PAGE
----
type Noder interface {
        Name()     string
        Hash()     []byte
        Children() []Noder

The path to a node in a tree will look something like this:

type Path []Noder // beginning from the root
                  // and ending with the node itself

I recommend Path to implement Noder so that you can treat paths as nodes when needed:

// assuming the receiver is not the empty slice…
func (p Path) last() Noder       { return p[len(p)-1] }
func (p Path) Name() string      { return p.last().Name() }
func (p Path) Hash() []byte      { return p.last().Hash() }
func (p Path) Children() []Noder { return p.last().Children() }

representing changes in git trees

Let A and B be two Git trees from consecutive commits. If we compare one with the other there are going to be quite a few changes we have to deal with, let us see a minimal set (changes depicted in red):

Modified file: Both trees have the same topology, but the hash of the file is different from A to B, along with the hash of all its ancestors, as illustrated in the figure below:

Renamed file (the name of the file has changed, but it has not been moved to a different directory): Both trees have the same topology and the hash of the file is the same in A and B, but the hash of its ancestors is different in each tree.

Inserted file: The topology of A and B is different, the parent directory of the file has a new entry in B and the hash of all its ancestors changes.

Deleted file: The topology of A and B is different, the parent directory of the file has a missing entry in B and the hash of all its ancestors changes.

In general, if we compare two Git trees we are likely to face several occurrences of the cases above, and maybe even some composite cases, like moving a file to another directory or replacing a file with an empty directory with the same name.

The output of our tree comparator will be a list of changes, that applied to the A tree will turn it into the B tree. A change in this context is defined as an action and the involved paths. We can represent them as follows in Go:

type Action int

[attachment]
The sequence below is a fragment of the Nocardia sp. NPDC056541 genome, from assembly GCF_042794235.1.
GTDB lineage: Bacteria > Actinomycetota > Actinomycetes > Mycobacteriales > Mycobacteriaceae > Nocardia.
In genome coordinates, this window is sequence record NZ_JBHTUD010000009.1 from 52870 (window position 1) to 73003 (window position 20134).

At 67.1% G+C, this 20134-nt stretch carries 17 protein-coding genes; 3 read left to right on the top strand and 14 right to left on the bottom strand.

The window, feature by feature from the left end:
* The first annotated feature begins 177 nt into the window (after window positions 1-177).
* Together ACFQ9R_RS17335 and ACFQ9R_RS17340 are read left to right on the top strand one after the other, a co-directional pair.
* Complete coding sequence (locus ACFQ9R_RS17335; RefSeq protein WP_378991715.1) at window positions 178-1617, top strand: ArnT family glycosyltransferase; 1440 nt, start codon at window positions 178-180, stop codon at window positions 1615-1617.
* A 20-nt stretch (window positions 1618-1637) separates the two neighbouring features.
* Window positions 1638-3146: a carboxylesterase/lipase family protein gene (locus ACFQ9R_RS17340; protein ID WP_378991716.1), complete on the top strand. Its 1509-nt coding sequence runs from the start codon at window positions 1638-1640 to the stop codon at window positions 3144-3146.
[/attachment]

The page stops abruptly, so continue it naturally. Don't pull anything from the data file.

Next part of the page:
const (
  Insert Action = iota

type Change struct {
  Action Action
  From   Path // to the modified node in A or nil if Action is Insert
  To     Path // to the modified node in B or nil if Action is Delete

Here are some examples of how to represent a few popular kinds of changes between two trees:

Inserting a lib/foo.go file will be represented as a single insertion action, from nil to the path of the new file:

fooDotGo := ...  // the node for the 'foo.go' file
lib := ...       // the node for B's 'lib' directory (contains the new fooDotGo)
root := ...      // the root node (contains lib)
insertion := Change{
          Action: Insert,
          To:   Path{root, lib, fooDotGo}
changes := []Change{insertion}

A modification of the contents of lib/lib.go is represented as the single change too, from A’s lib/lib.go to B’s lib/lib.go:

libDotGoA := ...  // A's 'lib.go' file
libA := ...       // A's 'lib' directory
rootA := ...      // A's root node
libDotGoB := ...  // B's 'lib.go' file (different hash than libDotGoA)
libB := ...       // B's 'lib' directory (different hash than libA)
rootB := ...      // B's root node (different hash than rootA)
modification := Change{
        Action: Modify,
        From: Path{rootA, libA, libDotGoA}
        To:   Path{rootB, libB, libDotGoB}
changes := []Change{modification}

Renaming lib/lib.go to lib/foo.go needs two changes: deleting A’s lib/lib.go and inserting B’s lib/foo.go.

libDotGo := ... // A's 'lib.go' file
libA := ...     // A's 'lib' directory
rootA := ...    // A's root node
fooDotGo := ... // B's 'foo.go' file
libB := ...     // B's 'lib' directory (different hash and children than libA)
rootB := ...    // B's root node (different hash than rootA)
deletion := Change{
        Action: Delete,
        From: Path{rootA, libA, libDotGo},
insertion := Change{
        Action: Insert,
        To: Path{rootB, libB, fooDotGo}
changes := []Change{deletion, insertion} // in any order

Alternatively, you can also have your own Rename Action and report this as the single change from the old path to the new path, but that complicates the tree comparison algorithm (described in the next section). In any case, it must be pretty easy to detect renames and copies in a later step simply by processing the original output.